The Service Delivery Tool gap?
A recent article raises the interesting question of why there are far more Service Support tools than Service Delivery tools. The IT Skeptic knows why. The underlying assumption of the article that I would skeptically challenge is that there is a role for Service Delivery tools.
Here is an article that raises the interesting question why there are far more Service Support tools than Service Delivery tools.
The article concludes "the lack of powerful and highly touted tools for Service Delivery is a natural consequence of the process definitions and the current marketplace." I don't think so.
I believe the germ of the answer is in the article: "Service Support processes are more tactical in nature while Service Delivery processes are more strategic."
Service Delivery processes are strategic: they can be run on a Word document. As the article also says, there is a need for Knowledge Management to help with that. But not ITIL Knowledge Management: there is no specialist need beyond standard Knowledge Management tools, and everyone seesm to sell one of those these days.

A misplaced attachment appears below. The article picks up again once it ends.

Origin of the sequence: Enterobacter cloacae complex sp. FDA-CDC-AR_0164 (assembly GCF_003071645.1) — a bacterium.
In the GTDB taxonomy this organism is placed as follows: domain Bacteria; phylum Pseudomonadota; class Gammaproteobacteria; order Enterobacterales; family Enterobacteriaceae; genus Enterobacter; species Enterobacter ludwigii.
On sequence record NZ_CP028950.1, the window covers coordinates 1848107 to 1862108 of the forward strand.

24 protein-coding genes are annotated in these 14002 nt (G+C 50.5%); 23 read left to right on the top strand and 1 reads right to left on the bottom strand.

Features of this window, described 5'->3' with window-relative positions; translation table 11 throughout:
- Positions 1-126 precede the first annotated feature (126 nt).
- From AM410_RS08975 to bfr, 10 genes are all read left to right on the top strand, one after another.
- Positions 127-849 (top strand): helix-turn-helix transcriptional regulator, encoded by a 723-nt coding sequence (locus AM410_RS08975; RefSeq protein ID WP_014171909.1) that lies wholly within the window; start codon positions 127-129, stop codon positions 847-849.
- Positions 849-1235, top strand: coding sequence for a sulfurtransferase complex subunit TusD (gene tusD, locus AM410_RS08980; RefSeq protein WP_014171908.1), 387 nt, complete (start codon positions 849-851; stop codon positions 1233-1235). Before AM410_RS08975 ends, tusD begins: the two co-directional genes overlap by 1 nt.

There is a place for point solution tools within each of the Service Delivery processes: service level measurment and reporting, asset register, backup and recovery automation, network and systems performance database... These are well served already by available technology. The article says "few are directly tied to IT Service Catalogs and fewer still to a CMDB ... there are none that cross all the technology domains and also none that roll up their information to assist in developing the ITIL-required Availability Plan". Perhaps the authors are more demanding of software than the IT Skeptic, unlikely :-), or perhaps they haven't looked at the Big Four lately (BMC, CA, HP, IBM), but I would have said those guys covered most things pretty well and roll up to a service view pretty well (as much as can be done by a tool).
But the article looks for a tool for the whole process: "they do not cover any of the other many attributes and requirements of the overall ... process (communication, coordination, documentation, strategic planning, etc.)" The bits of any Service Delivery process that need automating have tools available already. The rest of it is process. It is not a technical problem so there is no need for a technical solution. Tools can't do strategic thinking (perhaps more modelling tools would be good to support that thinking process, but this is point solutions again).
As I have said before: People Process Things, in that order. Technology exists to make process better, where it can. If the process does not need technology, or if the process cannot be done by technology, then don't assume there is a one-to-one mapping from every process or function within a process to some piece of technology.
Vendors can't sell strategic process tools because strategic processes don't need technology solutions.